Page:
Saturday, April 26, 2008

My Herculean Father

My father is the strongest man in the world.

When he was six years old, his parents abandoned him, his brothers, sisters, and their hopeless village lives behind in search of a promising life elsewhere. At that age when we were loved and pampered by our parents, my father was to learn to fend his own demons.

In 1985, my family and my uncle's family immigrated to the "Land of Opportunity". Having heard of tales of streets paved with gold, my parents eagerly anticipated the improved life that would surely await us there across the Pacific. Little did they know of the hardships that we would face as "fresh-off-the-boat" immigrants. We settled in New York City's busy Chinatown. All nine of us crammed into a run-down, one-bedroom apartment that was to be called home for the next three years. It was all that we could afford, after paying off the debts to our relatives for the trip here.

My father was thirty-five when he came to the United States. All his life he worked in the rice fields. But New York City didn't have any rice fields for him to work in. He had to familiarize himself with a whole new profession, all over again. Due to his illiteracy in English and Chinese (his poverty stricken childhood prevented him from getting formal education) he had to resort to washing dishes in a local restaurant. It was an extremely endless and merciless job. It was also the only way he could pay the bills and put food on the table. Till this day I am still haunted by the nights when he came home with sores all over his hands. Over the years his responsibilities deepened as he ascended to a position in cooking. Now, instead of coming home with sores from washing so many dishes, there would be scars on his arms from the hot stove.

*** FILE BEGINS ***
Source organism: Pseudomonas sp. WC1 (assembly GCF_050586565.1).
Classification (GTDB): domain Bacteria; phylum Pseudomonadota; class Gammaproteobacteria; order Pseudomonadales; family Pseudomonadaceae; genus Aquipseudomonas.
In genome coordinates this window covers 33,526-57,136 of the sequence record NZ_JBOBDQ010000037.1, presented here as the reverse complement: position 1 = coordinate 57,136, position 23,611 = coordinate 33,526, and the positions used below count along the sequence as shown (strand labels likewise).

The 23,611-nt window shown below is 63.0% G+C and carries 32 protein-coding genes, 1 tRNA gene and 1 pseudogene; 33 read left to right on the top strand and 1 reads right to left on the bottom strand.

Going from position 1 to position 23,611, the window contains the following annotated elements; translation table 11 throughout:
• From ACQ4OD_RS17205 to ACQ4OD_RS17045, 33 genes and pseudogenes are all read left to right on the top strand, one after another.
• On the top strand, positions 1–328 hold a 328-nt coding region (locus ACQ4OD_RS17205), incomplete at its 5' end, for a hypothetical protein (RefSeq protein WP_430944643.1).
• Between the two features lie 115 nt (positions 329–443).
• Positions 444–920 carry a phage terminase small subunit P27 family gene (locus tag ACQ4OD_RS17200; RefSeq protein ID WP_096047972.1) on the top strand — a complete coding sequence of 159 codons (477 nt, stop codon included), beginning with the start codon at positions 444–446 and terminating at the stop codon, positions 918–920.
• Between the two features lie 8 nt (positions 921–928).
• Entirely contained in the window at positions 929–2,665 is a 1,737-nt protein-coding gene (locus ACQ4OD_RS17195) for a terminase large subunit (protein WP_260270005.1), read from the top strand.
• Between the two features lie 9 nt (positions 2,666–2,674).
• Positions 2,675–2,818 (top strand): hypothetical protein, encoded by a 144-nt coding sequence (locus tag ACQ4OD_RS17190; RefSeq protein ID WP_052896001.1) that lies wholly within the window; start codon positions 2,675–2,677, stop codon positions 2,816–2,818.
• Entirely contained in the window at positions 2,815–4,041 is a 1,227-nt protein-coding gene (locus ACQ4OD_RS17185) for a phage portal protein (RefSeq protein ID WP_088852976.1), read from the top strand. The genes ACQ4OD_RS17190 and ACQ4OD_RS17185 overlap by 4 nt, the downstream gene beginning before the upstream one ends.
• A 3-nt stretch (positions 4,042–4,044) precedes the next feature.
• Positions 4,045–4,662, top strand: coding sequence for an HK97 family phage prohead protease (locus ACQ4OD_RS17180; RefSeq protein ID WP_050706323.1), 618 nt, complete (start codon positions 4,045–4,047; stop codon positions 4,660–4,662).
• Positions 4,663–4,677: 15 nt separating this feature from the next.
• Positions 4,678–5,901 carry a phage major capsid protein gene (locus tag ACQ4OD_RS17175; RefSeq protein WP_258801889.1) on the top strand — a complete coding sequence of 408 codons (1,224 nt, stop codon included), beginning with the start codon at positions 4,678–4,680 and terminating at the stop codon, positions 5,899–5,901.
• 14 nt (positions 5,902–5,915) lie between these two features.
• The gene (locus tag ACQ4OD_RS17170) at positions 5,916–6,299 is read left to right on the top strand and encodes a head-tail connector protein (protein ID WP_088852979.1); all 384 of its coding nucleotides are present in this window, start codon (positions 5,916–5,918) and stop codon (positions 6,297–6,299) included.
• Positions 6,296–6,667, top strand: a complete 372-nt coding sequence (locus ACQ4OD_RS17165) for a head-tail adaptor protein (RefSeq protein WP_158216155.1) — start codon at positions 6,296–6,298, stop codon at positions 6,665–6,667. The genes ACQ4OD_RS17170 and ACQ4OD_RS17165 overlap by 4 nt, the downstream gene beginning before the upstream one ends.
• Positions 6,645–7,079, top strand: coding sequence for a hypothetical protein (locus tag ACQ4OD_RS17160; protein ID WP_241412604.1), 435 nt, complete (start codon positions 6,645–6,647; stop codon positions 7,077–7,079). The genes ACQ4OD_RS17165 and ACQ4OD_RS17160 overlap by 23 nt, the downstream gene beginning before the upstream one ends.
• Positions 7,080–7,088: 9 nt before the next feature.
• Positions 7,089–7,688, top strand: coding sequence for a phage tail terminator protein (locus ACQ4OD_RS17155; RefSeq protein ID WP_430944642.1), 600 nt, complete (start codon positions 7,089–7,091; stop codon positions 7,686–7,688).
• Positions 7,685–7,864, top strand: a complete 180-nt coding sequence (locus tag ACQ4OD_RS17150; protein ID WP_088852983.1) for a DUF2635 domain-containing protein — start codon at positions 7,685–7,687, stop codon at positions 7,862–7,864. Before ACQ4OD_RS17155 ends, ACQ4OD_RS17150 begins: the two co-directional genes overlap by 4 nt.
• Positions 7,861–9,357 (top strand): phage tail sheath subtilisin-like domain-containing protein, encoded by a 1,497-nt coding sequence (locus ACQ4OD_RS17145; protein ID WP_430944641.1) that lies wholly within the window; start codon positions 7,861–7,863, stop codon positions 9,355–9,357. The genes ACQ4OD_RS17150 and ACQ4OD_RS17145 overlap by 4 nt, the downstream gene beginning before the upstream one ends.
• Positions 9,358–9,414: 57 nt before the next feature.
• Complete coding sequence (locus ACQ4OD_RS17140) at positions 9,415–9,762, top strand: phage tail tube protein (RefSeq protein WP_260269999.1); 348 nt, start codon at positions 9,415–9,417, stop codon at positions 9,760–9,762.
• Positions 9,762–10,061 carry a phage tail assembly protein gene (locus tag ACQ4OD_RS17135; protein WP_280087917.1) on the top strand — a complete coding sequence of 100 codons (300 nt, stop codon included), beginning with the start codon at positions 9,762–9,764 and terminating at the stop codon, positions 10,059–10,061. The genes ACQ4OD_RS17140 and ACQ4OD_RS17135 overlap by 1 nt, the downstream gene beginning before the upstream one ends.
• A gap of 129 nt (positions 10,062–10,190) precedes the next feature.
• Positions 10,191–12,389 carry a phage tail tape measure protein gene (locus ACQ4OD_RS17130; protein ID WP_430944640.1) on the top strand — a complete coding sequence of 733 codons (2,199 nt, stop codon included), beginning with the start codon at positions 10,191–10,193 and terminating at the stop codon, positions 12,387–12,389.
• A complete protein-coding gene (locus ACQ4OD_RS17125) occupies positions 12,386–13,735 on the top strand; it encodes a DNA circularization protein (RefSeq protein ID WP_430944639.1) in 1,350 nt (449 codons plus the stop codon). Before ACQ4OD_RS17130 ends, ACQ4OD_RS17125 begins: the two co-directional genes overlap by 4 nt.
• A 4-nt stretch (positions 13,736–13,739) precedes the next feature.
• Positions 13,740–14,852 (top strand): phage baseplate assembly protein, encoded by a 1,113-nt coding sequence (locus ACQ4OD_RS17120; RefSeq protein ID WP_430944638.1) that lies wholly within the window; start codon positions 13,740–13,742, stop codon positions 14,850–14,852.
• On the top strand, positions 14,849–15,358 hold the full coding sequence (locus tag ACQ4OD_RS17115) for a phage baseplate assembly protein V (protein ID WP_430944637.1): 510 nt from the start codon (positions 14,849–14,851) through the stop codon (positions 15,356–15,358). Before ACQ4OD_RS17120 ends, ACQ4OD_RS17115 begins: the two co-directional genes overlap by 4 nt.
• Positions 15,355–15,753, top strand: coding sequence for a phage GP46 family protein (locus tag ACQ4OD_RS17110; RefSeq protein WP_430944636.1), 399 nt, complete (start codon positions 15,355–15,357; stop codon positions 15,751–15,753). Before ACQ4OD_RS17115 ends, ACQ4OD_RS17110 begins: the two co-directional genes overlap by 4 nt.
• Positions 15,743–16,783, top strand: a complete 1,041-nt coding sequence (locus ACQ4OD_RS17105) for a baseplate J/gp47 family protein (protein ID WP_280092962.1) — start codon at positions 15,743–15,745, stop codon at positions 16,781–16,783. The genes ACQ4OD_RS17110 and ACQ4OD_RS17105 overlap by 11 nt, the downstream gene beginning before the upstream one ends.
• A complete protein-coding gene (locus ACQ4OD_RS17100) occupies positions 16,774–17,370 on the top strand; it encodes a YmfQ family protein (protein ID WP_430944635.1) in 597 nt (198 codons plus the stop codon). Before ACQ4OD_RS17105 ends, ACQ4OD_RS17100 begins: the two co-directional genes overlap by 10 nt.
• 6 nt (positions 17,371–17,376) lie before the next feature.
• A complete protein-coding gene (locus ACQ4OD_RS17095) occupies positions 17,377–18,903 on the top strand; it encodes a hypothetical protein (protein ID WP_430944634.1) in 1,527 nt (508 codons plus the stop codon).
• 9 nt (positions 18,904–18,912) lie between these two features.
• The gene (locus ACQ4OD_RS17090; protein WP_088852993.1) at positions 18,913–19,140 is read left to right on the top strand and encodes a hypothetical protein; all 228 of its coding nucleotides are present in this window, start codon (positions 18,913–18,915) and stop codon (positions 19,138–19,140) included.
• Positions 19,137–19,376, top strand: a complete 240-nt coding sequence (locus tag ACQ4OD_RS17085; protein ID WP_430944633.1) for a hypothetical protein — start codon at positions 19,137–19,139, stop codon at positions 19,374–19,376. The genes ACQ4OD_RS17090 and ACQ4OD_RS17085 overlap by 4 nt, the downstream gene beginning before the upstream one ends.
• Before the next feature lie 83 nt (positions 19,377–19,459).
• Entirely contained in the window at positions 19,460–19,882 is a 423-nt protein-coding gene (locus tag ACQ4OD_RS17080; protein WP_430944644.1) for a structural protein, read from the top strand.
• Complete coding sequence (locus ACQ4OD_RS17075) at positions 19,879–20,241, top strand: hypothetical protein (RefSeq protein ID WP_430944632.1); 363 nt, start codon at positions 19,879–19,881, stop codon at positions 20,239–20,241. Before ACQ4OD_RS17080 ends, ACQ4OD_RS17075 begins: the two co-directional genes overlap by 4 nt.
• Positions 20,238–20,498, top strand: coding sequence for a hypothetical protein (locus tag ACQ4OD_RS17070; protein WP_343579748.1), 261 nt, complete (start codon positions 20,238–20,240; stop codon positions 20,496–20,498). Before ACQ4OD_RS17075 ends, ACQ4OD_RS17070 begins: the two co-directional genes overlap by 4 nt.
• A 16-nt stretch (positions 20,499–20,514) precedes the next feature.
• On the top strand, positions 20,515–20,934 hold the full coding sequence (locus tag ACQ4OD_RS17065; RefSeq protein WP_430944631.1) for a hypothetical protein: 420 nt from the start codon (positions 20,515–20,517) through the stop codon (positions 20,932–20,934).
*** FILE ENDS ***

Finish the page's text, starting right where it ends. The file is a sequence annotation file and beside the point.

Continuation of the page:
There is a saying that goes, "It is from adversity that strength is born." My father would always say in our native dialect Taishanese, "I've eaten more salt than you'll ever eat rice." It is true. I never had to experience the suffering my father went through. I consider myself lucky to have grown up in a comfortable environment and still be able to understand the grief and poverty existing in this world. Growing up, I was never deprived of the education, love and support (like my father had) that is so vital to a person's upbringing. When my father stepped off the airplane at JFK airport in 1985, he didn't expect a better life for himself. He had already experienced the worst that could be during his thirty years in China. He came to the United States because he didn't want my brother and I to go through a similar childhood. He wanted us to have everything he didn't have.

As I've matured and learned my father's true reasoning, I push myself even harder in all that I do. I don't believe I could ever forgive myself if I didn't. I owe it to him, the strongest man in this world.